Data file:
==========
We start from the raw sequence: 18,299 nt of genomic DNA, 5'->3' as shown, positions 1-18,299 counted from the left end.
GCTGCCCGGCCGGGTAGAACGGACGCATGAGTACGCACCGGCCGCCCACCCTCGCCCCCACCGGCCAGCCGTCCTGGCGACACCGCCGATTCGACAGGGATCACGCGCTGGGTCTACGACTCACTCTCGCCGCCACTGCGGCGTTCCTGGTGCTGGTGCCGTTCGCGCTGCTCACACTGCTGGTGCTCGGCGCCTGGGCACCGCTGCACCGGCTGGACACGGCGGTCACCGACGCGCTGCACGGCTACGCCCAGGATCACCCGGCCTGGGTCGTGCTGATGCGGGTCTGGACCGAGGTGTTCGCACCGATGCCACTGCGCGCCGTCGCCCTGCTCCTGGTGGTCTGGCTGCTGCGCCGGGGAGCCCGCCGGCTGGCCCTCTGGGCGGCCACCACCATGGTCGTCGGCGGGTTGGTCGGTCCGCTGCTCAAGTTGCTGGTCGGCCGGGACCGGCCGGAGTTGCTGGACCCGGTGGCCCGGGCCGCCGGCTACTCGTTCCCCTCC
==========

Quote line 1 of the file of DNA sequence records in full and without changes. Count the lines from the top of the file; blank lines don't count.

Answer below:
We start from the raw sequence: 18,299 nt of genomic DNA, 5'->3' as shown, positions 1-18,299 counted from the left end.